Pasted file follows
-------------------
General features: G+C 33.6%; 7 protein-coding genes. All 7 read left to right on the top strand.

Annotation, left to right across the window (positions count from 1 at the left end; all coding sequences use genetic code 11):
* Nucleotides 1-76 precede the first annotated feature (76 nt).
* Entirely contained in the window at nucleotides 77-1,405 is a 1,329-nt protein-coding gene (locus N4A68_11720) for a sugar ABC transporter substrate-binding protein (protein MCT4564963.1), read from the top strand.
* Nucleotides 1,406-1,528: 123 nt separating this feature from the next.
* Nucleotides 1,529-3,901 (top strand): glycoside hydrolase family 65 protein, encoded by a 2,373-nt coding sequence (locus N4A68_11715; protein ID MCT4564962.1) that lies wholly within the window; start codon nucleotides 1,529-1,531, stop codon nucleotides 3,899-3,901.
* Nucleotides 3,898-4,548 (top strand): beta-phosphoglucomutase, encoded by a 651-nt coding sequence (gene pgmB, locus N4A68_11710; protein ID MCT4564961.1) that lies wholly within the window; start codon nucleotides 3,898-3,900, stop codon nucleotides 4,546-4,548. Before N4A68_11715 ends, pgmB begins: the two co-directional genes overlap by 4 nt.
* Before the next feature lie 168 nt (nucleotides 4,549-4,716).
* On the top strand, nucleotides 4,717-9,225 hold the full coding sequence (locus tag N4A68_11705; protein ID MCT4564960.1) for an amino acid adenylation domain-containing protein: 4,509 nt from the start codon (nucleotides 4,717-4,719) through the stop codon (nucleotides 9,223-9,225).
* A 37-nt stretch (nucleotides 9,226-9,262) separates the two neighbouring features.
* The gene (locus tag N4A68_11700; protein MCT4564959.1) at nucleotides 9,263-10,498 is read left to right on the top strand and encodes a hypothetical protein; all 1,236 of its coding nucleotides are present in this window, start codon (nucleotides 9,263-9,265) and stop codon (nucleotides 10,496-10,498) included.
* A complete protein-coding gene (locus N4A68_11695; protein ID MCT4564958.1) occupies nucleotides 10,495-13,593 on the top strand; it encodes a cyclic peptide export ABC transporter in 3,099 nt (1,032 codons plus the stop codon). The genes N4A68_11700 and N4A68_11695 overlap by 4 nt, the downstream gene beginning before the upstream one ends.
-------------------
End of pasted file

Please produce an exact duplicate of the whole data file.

General features: G+C 33.6%; 7 protein-coding genes. All 7 read left to right on the top strand.

Annotation, left to right across the window (positions count from 1 at the left end; all coding sequences use genetic code 11):
* Nucleotides 1-76 precede the first annotated feature (76 nt).
* Entirely contained in the window at nucleotides 77-1,405 is a 1,329-nt protein-coding gene (locus N4A68_11720) for a sugar ABC transporter substrate-binding protein (protein MCT4564963.1), read from the top strand.
* Nucleotides 1,406-1,528: 123 nt separating this feature from the next.
* Nucleotides 1,529-3,901 (top strand): glycoside hydrolase family 65 protein, encoded by a 2,373-nt coding sequence (locus N4A68_11715; protein ID MCT4564962.1) that lies wholly within the window; start codon nucleotides 1,529-1,531, stop codon nucleotides 3,899-3,901.
* Nucleotides 3,898-4,548 (top strand): beta-phosphoglucomutase, encoded by a 651-nt coding sequence (gene pgmB, locus N4A68_11710; protein ID MCT4564961.1) that lies wholly within the window; start codon nucleotides 3,898-3,900, stop codon nucleotides 4,546-4,548. Before N4A68_11715 ends, pgmB begins: the two co-directional genes overlap by 4 nt.
* Before the next feature lie 168 nt (nucleotides 4,549-4,716).
* On the top strand, nucleotides 4,717-9,225 hold the full coding sequence (locus tag N4A68_11705; protein ID MCT4564960.1) for an amino acid adenylation domain-containing protein: 4,509 nt from the start codon (nucleotides 4,717-4,719) through the stop codon (nucleotides 9,223-9,225).
* A 37-nt stretch (nucleotides 9,226-9,262) separates the two neighbouring features.
* The gene (locus tag N4A68_11700; protein MCT4564959.1) at nucleotides 9,263-10,498 is read left to right on the top strand and encodes a hypothetical protein; all 1,236 of its coding nucleotides are present in this window, start codon (nucleotides 9,263-9,265) and stop codon (nucleotides 10,496-10,498) included.
* A complete protein-coding gene (locus N4A68_11695; protein ID MCT4564958.1) occupies nucleotides 10,495-13,593 on the top strand; it encodes a cyclic peptide export ABC transporter in 3,099 nt (1,032 codons plus the stop codon). The genes N4A68_11700 and N4A68_11695 overlap by 4 nt, the downstream gene beginning before the upstream one ends.